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New Tribalism - Not Your Ancestors' Campfire

     There’s no question that people in modern societies are unhappy; unhappy with their partner, with their jobs, with their income, with their families, with their friends, with their lifestyle….many aren’t even sure WHY they’re unhappy. They just are. There are any number of explanations for this, from distorted cultural perceptions of what makes one happy, to the increasingly isolated and superficial nature of modern social relationships. However, out of this general social malaise has grown a number of theories, some fairly radical, that address the problem of so much perceived discontent in the contemporary model of civilization. But we’re living this way to be MORE content, right?

     An emerging concept in sociology and organization of human populations is the idea that we weren’t actually made to live as we do now; one worker ant in a colony of millions quietly doing our part so we can retire to some gated community in Florida (I’m being facetious but you get the idea). In fact, for the vast majority of human existence (roughly 99.8%) people have existed in small, interdependent communities that create micro-cultures based on the cultural framework of their neighboring tribes and common heritage (as opposed to, say, multi-national corporations trying to sell you something). These communities, or tribes, were the fundamental social pattern for hundreds of thousands of years. It’s a bit of a return to the “noble savage” concept of the 19th century, but with some socio-psychological underpinnings.

     New Tribalism (or “neo-tribalism”) has been around for a few decades but with environmentalism becoming a stronger part of our social consciousness it has gained serious ground. The ideology promotes a marriage of modern society and conveniences with the tribal organizational structure. Promoting modern values and progress while maintaining a culture of interdependence and environmental sustainability (i.e. small, low-impact communities).

     Carl Sagan first gave credence to new tribalism in writing, “hunter/gatherer lifestyles have served mankind well for most of our history, and I think there is unmistakable evidence that we are in a way designed for such a culture.” However, the writings of Daniel Quinn (author of Ishmael, and Story of B) have given the New Tribalism movement a narrative and context. Eco-villages, online communities, and urban revitalization projects are all manifestations of the growing prevalence of New Tribalism in our modern society. A study even linked the gaming communities of Massive-Multiplayer Online Role-playing games to aspects of New Tribalistic culture.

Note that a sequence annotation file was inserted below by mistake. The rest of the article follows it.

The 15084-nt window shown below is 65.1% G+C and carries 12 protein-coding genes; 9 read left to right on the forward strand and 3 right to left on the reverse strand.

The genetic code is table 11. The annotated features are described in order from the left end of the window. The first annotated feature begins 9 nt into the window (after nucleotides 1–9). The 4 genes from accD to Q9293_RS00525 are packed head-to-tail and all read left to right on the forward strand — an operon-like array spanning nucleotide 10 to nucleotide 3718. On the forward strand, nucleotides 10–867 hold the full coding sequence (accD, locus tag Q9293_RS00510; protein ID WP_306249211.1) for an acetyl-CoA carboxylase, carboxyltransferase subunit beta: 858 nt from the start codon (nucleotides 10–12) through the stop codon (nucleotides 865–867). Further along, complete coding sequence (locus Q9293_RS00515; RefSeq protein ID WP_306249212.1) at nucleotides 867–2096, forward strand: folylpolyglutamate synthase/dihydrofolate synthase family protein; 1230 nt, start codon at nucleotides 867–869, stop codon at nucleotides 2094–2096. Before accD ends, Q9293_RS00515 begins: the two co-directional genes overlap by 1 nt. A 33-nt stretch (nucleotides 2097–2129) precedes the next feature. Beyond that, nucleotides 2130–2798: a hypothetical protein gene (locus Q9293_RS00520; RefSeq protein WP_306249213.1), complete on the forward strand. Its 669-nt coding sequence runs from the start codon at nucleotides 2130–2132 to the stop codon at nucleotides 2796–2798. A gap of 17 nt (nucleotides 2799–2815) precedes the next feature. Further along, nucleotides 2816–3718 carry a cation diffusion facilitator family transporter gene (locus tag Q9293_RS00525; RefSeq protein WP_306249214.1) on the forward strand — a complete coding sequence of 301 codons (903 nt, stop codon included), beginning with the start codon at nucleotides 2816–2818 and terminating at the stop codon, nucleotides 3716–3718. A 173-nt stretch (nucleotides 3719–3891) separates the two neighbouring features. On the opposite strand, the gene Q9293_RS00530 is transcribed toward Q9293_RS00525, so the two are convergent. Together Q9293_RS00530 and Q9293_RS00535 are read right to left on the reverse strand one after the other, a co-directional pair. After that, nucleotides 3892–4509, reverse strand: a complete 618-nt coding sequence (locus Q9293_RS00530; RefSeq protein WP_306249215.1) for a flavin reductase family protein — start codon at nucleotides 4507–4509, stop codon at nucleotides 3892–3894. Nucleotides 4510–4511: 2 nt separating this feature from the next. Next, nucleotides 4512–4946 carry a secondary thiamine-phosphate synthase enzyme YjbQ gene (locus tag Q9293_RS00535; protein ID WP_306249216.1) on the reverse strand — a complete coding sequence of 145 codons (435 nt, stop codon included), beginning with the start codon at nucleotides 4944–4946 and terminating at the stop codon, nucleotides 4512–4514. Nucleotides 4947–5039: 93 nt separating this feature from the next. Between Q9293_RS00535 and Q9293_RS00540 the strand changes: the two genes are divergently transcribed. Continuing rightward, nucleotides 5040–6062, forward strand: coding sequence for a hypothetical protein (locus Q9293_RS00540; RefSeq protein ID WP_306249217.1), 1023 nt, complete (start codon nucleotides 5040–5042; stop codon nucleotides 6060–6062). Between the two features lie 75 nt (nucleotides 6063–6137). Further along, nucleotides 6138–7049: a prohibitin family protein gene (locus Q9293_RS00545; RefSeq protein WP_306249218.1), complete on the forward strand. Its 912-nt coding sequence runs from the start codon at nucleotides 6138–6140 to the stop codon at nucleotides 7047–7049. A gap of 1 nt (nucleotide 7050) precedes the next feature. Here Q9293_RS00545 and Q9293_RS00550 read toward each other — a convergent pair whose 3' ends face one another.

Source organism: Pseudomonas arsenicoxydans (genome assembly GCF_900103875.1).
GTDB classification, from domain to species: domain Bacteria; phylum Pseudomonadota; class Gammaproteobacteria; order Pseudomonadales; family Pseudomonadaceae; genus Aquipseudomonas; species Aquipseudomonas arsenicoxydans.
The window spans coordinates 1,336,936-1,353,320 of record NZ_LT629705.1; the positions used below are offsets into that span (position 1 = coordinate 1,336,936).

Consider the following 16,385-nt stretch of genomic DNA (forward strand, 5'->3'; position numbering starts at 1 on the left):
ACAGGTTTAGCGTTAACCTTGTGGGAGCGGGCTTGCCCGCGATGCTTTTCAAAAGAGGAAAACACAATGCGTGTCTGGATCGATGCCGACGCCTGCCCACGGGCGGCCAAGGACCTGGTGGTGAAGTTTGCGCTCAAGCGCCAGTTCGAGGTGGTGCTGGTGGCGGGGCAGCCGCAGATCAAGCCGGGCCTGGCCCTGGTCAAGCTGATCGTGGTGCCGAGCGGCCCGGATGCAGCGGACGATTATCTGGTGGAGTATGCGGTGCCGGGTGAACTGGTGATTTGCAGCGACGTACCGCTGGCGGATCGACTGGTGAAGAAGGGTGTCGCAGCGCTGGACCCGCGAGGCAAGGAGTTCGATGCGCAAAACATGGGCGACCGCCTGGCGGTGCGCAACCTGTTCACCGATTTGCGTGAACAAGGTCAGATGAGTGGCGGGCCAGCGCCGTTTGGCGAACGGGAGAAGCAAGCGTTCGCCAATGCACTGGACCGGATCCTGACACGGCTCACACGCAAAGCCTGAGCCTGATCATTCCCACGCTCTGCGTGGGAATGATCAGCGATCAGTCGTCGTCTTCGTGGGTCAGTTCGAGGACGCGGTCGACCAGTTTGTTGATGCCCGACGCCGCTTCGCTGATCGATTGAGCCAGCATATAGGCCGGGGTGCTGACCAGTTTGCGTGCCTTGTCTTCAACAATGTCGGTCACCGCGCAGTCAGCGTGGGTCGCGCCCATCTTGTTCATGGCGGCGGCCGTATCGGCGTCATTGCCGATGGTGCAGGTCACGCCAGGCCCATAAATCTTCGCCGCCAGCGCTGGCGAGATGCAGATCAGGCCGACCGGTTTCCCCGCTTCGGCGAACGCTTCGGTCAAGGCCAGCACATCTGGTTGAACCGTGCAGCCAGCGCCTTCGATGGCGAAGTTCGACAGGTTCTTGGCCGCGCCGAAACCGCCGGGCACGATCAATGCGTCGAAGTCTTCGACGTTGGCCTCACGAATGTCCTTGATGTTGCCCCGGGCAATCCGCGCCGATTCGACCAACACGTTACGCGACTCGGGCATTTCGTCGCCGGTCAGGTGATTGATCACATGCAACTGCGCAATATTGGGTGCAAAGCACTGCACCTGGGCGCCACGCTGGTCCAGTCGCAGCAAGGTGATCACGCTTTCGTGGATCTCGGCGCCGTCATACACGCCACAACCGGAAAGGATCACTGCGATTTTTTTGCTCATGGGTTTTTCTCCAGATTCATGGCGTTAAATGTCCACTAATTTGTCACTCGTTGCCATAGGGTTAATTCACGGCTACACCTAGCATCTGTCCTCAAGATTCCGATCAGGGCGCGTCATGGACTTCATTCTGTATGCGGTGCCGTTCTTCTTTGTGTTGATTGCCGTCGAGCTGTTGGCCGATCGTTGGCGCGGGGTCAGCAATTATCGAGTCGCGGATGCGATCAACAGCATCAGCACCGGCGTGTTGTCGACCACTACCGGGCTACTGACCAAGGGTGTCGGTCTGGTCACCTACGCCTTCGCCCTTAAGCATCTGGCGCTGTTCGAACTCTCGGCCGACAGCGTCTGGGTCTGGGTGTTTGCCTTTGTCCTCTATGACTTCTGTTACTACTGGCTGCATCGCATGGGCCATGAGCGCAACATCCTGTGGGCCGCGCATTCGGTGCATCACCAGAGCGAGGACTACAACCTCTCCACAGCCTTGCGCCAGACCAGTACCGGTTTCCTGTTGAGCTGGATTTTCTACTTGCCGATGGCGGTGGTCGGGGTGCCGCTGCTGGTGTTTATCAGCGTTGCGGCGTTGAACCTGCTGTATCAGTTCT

One issue with any emergent social philosophy is the political posturing that takes place among the many interests that would like to co-opt it. Neo-nazis, for instance, have used some of the ideas behind New Tribalism to justify an increasingly isolated community where prejudices and racial hatred could fester unhindered by greater social controls. This, of course, is not the intent of tribalism, which is to create greater interdependence between individuals without regard for race or creed. On the other hand a number of extreme environmentalists (Deep Ecologists, eco-warriors, etc.) have similarly adapted New Tribalism to advocate a return to old tribalism, forsaking established social structures and technologies in favor of a return to the primitive. Again, this is not the point. New Tribalism’s genesis was in the marriage of modern and primitive, in creating a new social order rather than recreating an old one.

     The New Tribalism ideology will no doubt evolve as it continues to manifest itself in our society (most likely the very name “New Tribalism” will change to something less evocative). However, as we become a more fully integrated and pluralistic community the natural tendency seems to be something tribalistic in nature. The internet has impacted modern society in the ability for individuals to establish communities of sharing (sometimes over-sharing) and improving awareness across cultural boundaries.  Environmental sustainability has gone from a buzz-word to a cultural value, and there are near daily advances in green technology. Our current economic recession has greatly improved people’s investment in their national, state, and local governments as well establishing a work ethic of “everyone pulls their own weight”. These principles are at the core of tribal cultures, and will continue to be integrated into our modern social structures in surprising ways.


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